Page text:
Poet at Work...

Latest version

(This poem is what I call 'working material', i.e I am not happy that I have reached a point where I am satisfied that I have worked it to its final version. You may be interested in re-visiting this page to see what changes occur)

To see what the writer Anthony Weir has achieved with the drafts of this poem, click here . And make sure you take the opportunity to explore the poetry, prose and artwork on his wonderful site!


I need to tell you this

My granny saw the Bean Sidhe
the night before she died,
don't tell me that she didn't, for she told me so,
the night before Christmas Eve; so fair a fancy

few would weave in these years
, Hardy said,
and yes, I can accept an indulgent smile.
But then you did not see the frightened waxen face,
prefiguring the coffin easing down,

nor did you hear her certainty, nor were you there to see
the resignation in her tired eyes.
And I shrank from the hand that had combed my hair for nits,
face pressed against the pinny that was her.

I am educated, rational, watched Armstrong on the moon,
but listen, I still need to tell you this:
my granny saw the Bean Sidhe
the night before she died,

don't tell me that she didn't, for she told me so

URL:http://mourne.net/banshee.htm

(January 6th 2001)

I need to tell you this

My granny saw the Bean Sidhe
the night before she died,
don't tell me that she didn't, for

she told me so, fear in her face
the night before Christmas Eve;

so fair a fancy

few would weave in these years
, Hardy said,
and yes, I can accept an indulgent smile.
But then you did not see the frightened waxen face,
prefiguring the coffin easing down.

nor did you hear her certainty, nor were you there to see
the resignation in her tired eyes.
And I shrank from the hand that had combed my hair for nits,
face pressed against the pinny that was her.

I am educated, rational,

watched Armstrong on the moon,
but listen, I still need to tell you this:
my granny saw the Bean Sidhe
the night before she died,

don't tell me that she didn't,
for she told me so

 

(January 8th 2001)

I need to tell you this

My granny saw the Bean Sidhe
the night before she died,
don't tell me that she didn't, for

she told me so, fear in her face

fear in her face, she told me so
the night hours before Christmas Eve;

so fair a fancy few would weave

in these years, Hardy said,

but I shrank from the hand

that had combed my hair for nits,
and yes, I can accept an indulgent smile.
But then you did not see the frightened waxen face,
prefiguring the coffin easing down,

nor did you hear her certainty, nor were you there to see
the resignation in her tired eyes.
And I shrank from the hand that had combed my hair for nits,
face pressed against the pinny that was her.


I am educated, rational,

watched Armstrong on the moon,
but listen, I still need to tell you this:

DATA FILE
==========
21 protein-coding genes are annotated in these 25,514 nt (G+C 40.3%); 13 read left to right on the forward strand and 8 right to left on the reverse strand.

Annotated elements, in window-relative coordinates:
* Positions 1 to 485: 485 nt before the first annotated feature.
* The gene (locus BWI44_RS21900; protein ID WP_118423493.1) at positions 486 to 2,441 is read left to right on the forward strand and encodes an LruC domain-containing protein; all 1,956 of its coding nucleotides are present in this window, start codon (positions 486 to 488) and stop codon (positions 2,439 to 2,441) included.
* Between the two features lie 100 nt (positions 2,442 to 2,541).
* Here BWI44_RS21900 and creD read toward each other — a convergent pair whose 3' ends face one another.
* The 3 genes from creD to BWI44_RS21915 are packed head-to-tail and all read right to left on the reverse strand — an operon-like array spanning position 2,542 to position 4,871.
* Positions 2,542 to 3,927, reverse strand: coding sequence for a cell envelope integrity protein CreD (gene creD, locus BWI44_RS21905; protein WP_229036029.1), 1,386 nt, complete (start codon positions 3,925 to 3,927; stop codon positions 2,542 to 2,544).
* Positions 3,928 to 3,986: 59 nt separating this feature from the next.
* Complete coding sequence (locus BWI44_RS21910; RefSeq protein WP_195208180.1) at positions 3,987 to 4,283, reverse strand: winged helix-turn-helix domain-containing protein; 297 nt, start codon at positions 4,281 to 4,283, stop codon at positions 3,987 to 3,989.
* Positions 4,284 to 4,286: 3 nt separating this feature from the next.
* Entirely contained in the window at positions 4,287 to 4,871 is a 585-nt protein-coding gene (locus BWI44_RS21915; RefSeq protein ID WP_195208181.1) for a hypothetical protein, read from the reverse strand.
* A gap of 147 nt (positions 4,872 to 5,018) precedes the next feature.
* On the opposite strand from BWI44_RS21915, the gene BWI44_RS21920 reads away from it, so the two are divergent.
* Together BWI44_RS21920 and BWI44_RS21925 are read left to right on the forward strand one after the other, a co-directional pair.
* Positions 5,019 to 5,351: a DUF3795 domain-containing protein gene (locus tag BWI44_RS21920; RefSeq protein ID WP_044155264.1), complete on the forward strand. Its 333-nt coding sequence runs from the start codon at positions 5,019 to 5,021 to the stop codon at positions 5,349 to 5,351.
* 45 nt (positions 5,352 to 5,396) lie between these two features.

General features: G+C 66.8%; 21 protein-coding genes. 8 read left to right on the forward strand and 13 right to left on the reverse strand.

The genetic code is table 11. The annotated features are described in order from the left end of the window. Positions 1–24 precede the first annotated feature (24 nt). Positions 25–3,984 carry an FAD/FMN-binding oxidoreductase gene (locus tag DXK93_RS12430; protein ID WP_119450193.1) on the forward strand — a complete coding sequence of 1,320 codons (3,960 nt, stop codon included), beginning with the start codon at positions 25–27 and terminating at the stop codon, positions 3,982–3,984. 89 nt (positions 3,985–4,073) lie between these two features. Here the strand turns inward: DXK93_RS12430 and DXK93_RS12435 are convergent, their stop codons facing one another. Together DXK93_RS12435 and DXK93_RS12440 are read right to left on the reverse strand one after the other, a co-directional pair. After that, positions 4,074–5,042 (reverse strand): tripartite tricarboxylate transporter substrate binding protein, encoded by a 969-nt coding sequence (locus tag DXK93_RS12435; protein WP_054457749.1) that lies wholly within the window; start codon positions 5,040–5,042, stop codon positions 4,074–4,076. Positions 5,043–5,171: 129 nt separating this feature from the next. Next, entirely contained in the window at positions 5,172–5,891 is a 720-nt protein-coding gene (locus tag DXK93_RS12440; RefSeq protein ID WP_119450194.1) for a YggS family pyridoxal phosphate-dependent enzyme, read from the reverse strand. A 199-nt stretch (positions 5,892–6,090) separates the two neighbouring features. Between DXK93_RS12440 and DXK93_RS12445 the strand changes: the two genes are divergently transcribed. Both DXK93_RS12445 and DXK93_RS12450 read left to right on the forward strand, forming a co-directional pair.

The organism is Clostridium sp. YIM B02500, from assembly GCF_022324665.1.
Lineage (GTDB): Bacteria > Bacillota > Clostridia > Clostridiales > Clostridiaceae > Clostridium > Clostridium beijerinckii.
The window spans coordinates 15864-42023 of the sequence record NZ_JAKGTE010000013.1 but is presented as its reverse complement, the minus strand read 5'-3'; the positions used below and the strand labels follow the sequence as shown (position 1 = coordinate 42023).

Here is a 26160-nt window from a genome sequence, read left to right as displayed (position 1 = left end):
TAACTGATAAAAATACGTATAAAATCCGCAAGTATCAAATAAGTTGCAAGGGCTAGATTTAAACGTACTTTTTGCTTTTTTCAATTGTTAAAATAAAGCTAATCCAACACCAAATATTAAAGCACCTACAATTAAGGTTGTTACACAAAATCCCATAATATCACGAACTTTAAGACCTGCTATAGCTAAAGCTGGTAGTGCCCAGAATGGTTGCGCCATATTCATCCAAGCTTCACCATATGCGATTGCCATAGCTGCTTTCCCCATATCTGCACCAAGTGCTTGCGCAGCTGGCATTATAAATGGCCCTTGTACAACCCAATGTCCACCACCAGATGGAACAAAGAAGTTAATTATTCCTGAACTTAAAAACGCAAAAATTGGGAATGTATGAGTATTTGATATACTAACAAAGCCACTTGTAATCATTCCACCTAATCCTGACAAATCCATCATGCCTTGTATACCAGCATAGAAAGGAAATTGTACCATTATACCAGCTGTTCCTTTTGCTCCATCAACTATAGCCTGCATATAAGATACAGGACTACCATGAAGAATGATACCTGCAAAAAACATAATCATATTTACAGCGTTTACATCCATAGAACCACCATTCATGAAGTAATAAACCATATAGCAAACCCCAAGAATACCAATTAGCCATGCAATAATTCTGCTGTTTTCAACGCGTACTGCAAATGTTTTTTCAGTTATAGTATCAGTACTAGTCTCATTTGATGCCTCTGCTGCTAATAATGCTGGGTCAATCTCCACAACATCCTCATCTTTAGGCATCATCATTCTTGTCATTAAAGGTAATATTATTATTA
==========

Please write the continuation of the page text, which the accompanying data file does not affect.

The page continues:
my granny saw the Bean Sidhe
the night before she died,

don't tell me that she didn't,
for she told me so

 

 

(January 14th 2001)

I need to tell you this

My granny saw the Bean Sidhe
the night before she died,
fear in her waxen face, she told me so
hours before Christmas Eve;
so fair a fancy
few would weave in these years
,
Hardy said, but then
I found it easy to believe.

And I shrank from the soft hand
that combed my hair for nits,
face pressed against the pinny that was her;
X
X
X
X
prefiguring the coffin easing down,

Educated, rational,
watched Armstrong on the moon,
I
but listen, I still need to tell you this:
my granny saw the Bean Sidhe
the night before she died,
don't tell me that she didn't,
for she told me so



(January 22nd 2001)

I need to tell you this

My granny saw the Bean Sidhe
the night before she died,
fear in her waxen face, she told me so
hours before Christmas Eve;
so fair a fancy
few would weave in these years
,
Hardy said, but then
I found it easy to believe.

And I shrank from the soft hand
that had combed my hair for nits,
face pressed against the pinny that was her;
You've got a double crown,
she would always say
X...
X...
prefiguring the coffin easing down,

Educated, rational,
watched Armstrong on the moon,
X...
but listen, I still need to tell you this:
my granny saw the Bean Sidhe
the night before she died,
don't tell me that she didn't,
for she told me so



(January 25th 2001)

I need to tell you this

My granny saw the Bean Sidhe
the night before she died,
fear in her waxen face, she told me so
hours before Christmas Eve;
so fair a fancy few would weave in these years,
Hardy said, but then
I found it easy to believe.

And I shrank from the soft hand
had combed my hair for nits,
face pressed against the pinny that was her;
You've got a double crown,
she would always say, and hug me close and warm;
that night I withdrew,
foresaw her coffin easing down.

Educated, rational,
watched Armstrong on the moon,
I do not want to __ __ __ __ __ .
But listen, I still need you all to know
that granny saw the Bean Sidhe
the night before she died,